Petite Crevette is why people ignore common sense (your studio with no dishwasher costs how much?) and refuse to live anywhere but New York. Petite Crevette is the type of place you could walk past a hundred times without noticing before finally popping in. Petite Crevette is one of those rare neighborhood spots that caters to area locals, without being pretentious or exclusive to outsiders. Petite Crevette is kind of just a fun name to say, and makes you appreciate what a gift Alex Trebek is to all of us.
Sitting on a less-than-picturesque block on Union and Hicks (mmm ya smell that? It’s the BQE), this is a local seafood gem with a seriously dedicated following. The dining room is small - it squeezes in maybe 20 bodies at a time - and often crowded. But the two aren't necessarily related. There are plenty of cutesy, quaint places in this area, and few of them see the same kind of nightly turnover. The menu isn’t huge, but there are enough reliable fresh fish dishes that you can come back again and again without having to reorder the same thing. Yes, cash-only is annoying, but a BYOB policy with a very minimal corking fee ($5 last time we went in, and no charge the second time) makes up for it in a big way. Plus there's no need to schlep stuff in advance thanks to a bodega on the nearby corner for beer, and a wine shop around the way for a bottle.
Like any good local spot, Petite Crevette is full of character. The dining room looks like the owner went to a yard sale and just bought the entire lot, with an assortment of knickknacks placed at random. You know, put the mannequin down here, hang the bird clock over there, and just chuck that hub cap wherever. Oh, and the chef has been known to throw lobster at fussy customers who question the freshness of his product. Like we said, a neighborhood place full of character(s).
Solid veggie starter if you're in the mood. A mix of mushrooms sautéed up in a sherry vinaigrette sauce. A good share for the table.
Oyster first, fried second, these are my new favorite fried oysters. Most fried oysters are heavy on the fry, light on the oyster, but not these. This plate of five-to-seven oysters are coated in a little bit of breadcrumbs and then seemingly flash instead of deep fried so they have a little crunch without being anywhere near greasy. The oyster still shines. And boy does it shine.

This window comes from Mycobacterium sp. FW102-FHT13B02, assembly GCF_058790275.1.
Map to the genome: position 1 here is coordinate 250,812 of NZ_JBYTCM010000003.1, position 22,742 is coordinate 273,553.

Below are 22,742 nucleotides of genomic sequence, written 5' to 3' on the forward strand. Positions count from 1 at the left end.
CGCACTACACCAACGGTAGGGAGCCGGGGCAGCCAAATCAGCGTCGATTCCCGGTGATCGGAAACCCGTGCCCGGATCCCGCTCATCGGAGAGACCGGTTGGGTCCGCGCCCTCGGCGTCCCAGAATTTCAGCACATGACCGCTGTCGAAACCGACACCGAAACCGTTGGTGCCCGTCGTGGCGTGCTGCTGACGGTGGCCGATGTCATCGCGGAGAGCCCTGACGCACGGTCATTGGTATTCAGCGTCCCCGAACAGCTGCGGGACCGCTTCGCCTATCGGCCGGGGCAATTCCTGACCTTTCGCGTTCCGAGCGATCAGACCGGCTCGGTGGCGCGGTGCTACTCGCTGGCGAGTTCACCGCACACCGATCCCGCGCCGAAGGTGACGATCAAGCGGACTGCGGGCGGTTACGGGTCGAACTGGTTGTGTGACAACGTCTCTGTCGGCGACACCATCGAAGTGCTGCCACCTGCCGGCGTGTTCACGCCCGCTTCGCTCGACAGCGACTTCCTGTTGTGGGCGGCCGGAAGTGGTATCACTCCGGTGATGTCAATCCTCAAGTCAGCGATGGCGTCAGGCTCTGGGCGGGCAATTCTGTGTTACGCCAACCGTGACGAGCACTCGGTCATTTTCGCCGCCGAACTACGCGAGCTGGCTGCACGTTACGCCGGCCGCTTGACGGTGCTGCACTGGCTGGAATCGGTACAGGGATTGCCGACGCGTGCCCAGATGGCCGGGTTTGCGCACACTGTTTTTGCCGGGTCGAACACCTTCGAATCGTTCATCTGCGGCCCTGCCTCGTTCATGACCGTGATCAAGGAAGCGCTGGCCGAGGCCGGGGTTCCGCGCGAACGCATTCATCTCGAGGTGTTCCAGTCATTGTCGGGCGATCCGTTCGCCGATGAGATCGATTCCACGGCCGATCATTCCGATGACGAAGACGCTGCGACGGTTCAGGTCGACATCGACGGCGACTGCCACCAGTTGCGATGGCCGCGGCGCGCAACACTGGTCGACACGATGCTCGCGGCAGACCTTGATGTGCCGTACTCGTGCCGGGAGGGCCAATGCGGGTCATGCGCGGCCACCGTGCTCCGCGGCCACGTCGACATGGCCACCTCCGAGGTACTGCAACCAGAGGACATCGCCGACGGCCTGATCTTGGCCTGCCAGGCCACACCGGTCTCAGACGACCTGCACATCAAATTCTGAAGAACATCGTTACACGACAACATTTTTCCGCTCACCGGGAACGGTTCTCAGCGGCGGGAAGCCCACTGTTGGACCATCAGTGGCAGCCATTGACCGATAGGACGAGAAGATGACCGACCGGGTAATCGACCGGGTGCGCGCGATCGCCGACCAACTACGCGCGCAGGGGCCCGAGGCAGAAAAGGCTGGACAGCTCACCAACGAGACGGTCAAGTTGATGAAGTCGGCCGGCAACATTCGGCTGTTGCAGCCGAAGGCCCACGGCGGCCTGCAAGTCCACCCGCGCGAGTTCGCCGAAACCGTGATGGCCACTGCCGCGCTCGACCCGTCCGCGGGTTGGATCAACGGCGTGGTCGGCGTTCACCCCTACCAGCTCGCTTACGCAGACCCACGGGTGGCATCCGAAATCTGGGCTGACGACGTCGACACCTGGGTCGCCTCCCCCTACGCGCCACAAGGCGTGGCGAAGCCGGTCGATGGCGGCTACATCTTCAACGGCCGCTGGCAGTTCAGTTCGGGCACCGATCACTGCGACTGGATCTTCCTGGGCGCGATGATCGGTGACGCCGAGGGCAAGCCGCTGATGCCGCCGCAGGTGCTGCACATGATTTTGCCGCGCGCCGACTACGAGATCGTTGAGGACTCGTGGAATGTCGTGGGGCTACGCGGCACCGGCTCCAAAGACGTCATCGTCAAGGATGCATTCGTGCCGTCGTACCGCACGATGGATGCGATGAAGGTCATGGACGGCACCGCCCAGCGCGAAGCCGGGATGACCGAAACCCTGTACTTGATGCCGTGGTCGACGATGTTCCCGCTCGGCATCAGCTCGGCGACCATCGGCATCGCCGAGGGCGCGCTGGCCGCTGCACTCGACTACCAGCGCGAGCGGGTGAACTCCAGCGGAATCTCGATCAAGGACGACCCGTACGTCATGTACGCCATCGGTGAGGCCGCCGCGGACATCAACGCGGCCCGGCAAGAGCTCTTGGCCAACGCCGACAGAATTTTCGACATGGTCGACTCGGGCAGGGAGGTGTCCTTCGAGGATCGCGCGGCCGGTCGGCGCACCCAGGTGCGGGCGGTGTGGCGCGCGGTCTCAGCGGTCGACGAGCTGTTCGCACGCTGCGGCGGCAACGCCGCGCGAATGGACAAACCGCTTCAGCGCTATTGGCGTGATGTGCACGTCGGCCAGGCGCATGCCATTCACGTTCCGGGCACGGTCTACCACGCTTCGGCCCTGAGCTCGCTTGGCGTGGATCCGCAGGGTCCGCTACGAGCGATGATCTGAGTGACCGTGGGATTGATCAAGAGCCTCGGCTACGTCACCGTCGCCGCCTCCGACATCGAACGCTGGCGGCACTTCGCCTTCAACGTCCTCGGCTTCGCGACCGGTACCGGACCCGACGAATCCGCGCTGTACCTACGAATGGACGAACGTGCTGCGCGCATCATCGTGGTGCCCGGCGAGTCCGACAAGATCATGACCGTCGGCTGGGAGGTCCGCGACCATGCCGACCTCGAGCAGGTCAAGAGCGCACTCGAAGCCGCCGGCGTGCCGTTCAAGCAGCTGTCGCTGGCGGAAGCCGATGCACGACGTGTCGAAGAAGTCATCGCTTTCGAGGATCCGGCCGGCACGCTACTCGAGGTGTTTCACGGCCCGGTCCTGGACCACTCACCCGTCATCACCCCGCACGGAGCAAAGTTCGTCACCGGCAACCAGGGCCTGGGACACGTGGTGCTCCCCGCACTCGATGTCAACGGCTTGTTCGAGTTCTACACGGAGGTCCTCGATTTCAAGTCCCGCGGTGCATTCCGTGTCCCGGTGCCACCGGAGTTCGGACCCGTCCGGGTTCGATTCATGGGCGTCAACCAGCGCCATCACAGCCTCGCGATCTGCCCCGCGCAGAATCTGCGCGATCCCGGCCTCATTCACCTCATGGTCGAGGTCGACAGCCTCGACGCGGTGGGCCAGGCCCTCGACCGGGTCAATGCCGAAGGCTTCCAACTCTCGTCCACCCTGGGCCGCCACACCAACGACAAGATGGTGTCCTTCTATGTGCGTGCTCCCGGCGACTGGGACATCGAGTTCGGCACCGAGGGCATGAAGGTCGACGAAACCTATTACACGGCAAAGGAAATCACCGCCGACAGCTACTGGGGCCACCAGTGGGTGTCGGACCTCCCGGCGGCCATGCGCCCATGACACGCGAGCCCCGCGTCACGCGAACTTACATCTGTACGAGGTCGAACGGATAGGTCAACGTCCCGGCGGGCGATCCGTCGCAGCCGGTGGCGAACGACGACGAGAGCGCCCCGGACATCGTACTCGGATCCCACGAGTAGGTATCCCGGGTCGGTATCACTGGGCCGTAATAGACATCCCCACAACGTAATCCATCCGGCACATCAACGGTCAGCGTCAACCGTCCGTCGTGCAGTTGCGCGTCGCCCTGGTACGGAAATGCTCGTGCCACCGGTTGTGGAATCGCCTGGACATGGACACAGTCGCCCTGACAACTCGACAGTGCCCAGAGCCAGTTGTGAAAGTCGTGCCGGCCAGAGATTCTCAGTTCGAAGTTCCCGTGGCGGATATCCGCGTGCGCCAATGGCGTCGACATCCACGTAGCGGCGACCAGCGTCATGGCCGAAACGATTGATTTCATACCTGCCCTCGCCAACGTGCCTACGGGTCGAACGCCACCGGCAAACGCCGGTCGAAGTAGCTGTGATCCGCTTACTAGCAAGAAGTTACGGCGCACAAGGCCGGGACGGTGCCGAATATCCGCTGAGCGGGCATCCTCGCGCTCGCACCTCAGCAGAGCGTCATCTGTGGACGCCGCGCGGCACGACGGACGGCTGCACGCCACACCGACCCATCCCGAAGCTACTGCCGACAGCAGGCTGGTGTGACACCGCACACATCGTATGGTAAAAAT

A light, tomato-based fish stew. Chock full of seafood, with half a meaty lobster (don't sleep on the swimmies), two scallops, two shrimps, and a healthy dose of mussels. A very good sampler of the seafood, and something almost every table seems to order.
A bit odd to see a Thai curry on the menu at this place, but it is a very good rendition. The reddish-yellow curry is a solid mix of sweet-and-heat, but as with everything else in this place, the fish does the heavy lifting. Instead of the thinly pounded chicken or beef you are used to in your curries, this dish comes with a healthy portion of perfectly cooked, flaky cod. The curry is excellent, but the cod is a solid meal on its own.
Beef, salmon, and tuna varieties. If you are simply in the mood to eat with your hands, go for one of these. That said, if you want salmon or tuna, you might as well get the entree version instead of the burger as the portion is a bit smaller and the bun is pretty worthless. Side of fries were done up nicely though.
They have a daily serving of Dorado, Branzino, and a wildcard (think Snapper, Porgy, Cod). Grilled up nice and barely filleted, you should plan on getting your hands dirty picking your way through this guy. It's tasty if you throw enough lemon on it, but not the best whole fish we've ever had. One too many dry bites to score an A.
Cooked well and full of flavor. If you really don't want to eat seafood (that's sad), this is a solid entree option.